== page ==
From a humble birth and with Italian blood running through his veins, at the age of 14, he began to wander around the MET, being fascinated by the great masters. He graduated three years later, and his interest naturally moved between the fifteenth and nineteenth centuries. He was not very interested in the modern painting by that time, and his work was still very contained.
But something clicked and began to fiddle with surrealism while becoming increasingly disinterested in the restrictions of the classical method. He began to feel attracted by discomfort and personal commitment, to follow his instinct, and to accept that mistakes were part of the process.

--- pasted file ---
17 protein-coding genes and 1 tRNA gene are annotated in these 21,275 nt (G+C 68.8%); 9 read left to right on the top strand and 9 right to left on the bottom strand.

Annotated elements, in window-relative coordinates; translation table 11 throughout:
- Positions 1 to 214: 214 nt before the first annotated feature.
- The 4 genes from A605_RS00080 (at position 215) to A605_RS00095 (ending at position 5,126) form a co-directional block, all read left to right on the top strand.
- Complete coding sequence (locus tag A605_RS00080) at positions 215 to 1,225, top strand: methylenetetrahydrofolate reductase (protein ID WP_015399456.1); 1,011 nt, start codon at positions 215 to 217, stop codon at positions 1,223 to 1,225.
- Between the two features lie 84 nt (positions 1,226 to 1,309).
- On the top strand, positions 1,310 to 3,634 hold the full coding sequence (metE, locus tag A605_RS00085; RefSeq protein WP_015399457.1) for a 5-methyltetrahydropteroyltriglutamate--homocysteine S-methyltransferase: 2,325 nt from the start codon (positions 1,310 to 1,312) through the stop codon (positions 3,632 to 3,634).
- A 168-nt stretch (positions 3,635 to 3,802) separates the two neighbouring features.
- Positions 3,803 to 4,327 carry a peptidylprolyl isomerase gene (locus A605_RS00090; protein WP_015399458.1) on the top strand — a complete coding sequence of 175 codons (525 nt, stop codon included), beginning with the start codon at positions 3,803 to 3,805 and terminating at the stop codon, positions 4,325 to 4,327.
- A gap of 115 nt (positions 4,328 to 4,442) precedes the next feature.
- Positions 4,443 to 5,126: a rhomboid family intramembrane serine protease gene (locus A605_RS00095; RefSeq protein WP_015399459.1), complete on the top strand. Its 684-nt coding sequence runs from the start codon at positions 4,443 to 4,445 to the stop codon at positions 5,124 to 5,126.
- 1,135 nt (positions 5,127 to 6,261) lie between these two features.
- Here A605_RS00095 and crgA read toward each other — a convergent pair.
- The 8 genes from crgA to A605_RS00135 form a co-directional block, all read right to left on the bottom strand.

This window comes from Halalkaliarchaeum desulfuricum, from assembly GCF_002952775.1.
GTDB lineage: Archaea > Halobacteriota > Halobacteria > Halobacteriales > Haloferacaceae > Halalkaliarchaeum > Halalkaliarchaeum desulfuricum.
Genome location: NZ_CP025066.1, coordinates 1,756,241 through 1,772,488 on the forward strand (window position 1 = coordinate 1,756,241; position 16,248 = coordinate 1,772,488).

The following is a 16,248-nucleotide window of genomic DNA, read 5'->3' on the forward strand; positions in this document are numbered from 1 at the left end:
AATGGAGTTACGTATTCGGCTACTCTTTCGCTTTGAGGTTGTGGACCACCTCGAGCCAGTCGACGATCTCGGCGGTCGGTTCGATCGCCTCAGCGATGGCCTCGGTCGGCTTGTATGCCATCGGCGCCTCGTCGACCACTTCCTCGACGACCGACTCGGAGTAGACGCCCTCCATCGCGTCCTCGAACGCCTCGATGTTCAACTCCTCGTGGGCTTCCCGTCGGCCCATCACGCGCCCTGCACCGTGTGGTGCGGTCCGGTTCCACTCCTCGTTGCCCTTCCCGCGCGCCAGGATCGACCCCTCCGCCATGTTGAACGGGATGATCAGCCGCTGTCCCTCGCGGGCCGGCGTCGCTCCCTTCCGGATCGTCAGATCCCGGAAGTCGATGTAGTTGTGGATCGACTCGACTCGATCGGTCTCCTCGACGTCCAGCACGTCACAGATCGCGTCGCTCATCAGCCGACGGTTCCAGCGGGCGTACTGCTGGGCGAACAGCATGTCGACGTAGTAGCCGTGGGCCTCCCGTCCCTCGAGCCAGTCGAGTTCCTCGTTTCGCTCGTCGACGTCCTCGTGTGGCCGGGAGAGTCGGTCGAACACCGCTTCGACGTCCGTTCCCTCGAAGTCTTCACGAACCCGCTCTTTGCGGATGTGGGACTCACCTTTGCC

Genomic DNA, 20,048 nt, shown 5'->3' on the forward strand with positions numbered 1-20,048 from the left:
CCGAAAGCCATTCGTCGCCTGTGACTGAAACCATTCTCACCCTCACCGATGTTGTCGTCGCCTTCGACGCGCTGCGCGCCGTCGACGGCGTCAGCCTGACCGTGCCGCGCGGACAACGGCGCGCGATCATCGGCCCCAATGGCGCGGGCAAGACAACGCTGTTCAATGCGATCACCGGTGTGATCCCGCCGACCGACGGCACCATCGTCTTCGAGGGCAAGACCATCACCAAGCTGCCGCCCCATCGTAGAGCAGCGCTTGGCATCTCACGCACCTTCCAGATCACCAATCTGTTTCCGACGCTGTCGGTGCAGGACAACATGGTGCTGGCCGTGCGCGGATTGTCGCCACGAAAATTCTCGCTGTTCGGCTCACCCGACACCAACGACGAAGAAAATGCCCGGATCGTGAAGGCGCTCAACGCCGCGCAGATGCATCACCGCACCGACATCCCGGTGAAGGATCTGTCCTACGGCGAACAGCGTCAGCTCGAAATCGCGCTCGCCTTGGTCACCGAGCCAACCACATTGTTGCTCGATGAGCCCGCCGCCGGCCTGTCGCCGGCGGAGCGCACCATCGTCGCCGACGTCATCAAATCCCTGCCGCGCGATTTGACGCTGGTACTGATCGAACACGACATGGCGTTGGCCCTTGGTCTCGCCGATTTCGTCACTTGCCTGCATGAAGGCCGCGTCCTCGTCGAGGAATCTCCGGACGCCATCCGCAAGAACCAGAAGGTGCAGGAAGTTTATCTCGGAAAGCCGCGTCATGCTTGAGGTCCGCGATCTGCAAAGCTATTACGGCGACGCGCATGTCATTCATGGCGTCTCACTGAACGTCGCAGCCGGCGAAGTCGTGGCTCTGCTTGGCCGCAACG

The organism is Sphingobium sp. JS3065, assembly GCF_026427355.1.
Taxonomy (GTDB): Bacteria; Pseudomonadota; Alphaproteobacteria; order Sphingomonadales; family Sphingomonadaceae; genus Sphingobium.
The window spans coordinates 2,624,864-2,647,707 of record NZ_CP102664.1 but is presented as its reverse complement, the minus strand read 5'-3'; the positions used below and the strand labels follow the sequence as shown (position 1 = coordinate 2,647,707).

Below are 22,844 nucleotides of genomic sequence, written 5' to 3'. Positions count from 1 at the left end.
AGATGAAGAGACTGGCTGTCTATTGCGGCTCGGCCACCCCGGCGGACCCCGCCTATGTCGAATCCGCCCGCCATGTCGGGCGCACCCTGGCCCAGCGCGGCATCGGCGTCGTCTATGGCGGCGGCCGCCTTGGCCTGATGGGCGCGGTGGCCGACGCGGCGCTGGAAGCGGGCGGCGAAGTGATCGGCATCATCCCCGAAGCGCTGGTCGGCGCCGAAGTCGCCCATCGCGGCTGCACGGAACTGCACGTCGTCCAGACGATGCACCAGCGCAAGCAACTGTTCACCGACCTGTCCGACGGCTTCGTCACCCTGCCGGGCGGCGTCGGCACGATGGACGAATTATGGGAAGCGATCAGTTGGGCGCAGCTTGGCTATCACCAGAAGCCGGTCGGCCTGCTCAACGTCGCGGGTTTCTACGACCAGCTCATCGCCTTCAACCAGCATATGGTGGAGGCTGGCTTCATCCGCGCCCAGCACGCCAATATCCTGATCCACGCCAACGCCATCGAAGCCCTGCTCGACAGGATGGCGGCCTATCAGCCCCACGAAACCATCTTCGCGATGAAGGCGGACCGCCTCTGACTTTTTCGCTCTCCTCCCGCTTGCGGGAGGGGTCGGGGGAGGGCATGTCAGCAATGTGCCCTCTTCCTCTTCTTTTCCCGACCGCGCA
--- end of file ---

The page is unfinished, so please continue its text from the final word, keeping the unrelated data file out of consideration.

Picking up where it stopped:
He does not deny his traditional training, because he believes it is essential to know the trade. It’s a toolbox he uses to express his vision: “with enough technique and an open mind, you are only limited by your imagination,” he says.
Now –more than 25 years later– his experiment is still ongoing. Heading towards a deeper personal exploration, led by the emotional impact through movement and spontaneity.
Warm and unpretentious, his constant search has led him to find the balance between figuration and abstraction. Between the contemplative and the dynamic; between careful observation and the madness of the fleeting instant.
David Shevlino is like a jazz musician who takes an old standard as a starting point, using his subjects as a riff for visual improvisation.
Fortunately for us, David Shevlino combines his work for art galleries with teaching, giving sporadically workshops like this one.